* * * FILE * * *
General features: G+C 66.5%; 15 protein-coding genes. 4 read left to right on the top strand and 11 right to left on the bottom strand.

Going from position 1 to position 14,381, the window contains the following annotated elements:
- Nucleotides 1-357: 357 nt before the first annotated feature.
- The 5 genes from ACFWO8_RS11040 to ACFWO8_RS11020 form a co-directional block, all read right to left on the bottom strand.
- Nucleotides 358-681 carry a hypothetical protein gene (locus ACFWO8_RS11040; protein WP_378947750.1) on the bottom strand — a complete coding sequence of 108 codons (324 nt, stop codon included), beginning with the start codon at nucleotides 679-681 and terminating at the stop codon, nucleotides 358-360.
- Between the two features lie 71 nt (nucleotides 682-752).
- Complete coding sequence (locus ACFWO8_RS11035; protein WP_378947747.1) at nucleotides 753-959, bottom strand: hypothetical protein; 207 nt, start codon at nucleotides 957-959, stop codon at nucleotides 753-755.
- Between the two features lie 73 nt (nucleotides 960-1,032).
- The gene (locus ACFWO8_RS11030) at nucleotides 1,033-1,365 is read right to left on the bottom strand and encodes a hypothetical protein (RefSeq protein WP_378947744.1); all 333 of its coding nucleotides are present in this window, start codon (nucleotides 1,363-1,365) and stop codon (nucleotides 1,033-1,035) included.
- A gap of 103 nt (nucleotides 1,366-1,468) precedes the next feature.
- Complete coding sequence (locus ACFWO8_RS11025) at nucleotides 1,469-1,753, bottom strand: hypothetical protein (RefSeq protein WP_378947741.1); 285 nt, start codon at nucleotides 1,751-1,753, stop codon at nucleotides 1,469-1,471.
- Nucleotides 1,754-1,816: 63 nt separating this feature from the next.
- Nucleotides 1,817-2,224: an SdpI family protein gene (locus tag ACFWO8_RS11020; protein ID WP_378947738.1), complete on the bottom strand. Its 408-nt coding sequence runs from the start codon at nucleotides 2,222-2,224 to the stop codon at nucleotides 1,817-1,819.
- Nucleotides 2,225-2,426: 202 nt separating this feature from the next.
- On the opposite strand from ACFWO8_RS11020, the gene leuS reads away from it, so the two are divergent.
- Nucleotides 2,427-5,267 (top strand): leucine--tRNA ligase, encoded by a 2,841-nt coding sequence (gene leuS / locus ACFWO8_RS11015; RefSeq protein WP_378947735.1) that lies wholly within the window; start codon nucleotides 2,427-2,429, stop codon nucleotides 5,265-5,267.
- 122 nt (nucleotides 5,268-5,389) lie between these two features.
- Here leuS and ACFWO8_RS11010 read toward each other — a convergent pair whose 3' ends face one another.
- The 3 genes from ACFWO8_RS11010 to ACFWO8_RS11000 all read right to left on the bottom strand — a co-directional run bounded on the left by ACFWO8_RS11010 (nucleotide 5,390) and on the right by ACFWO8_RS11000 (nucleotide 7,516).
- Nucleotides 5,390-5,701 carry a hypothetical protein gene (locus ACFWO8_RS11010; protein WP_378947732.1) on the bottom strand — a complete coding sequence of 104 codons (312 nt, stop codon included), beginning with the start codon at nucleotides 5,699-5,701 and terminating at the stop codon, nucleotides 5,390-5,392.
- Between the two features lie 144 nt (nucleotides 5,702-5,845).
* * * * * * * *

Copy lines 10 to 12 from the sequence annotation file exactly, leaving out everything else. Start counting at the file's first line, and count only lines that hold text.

- A gap of 103 nt (nucleotides 1,366-1,468) precedes the next feature.
- Complete coding sequence (locus ACFWO8_RS11025) at nucleotides 1,469-1,753, bottom strand: hypothetical protein (RefSeq protein WP_378947741.1); 285 nt, start codon at nucleotides 1,751-1,753, stop codon at nucleotides 1,469-1,471.
- Nucleotides 1,754-1,816: 63 nt separating this feature from the next.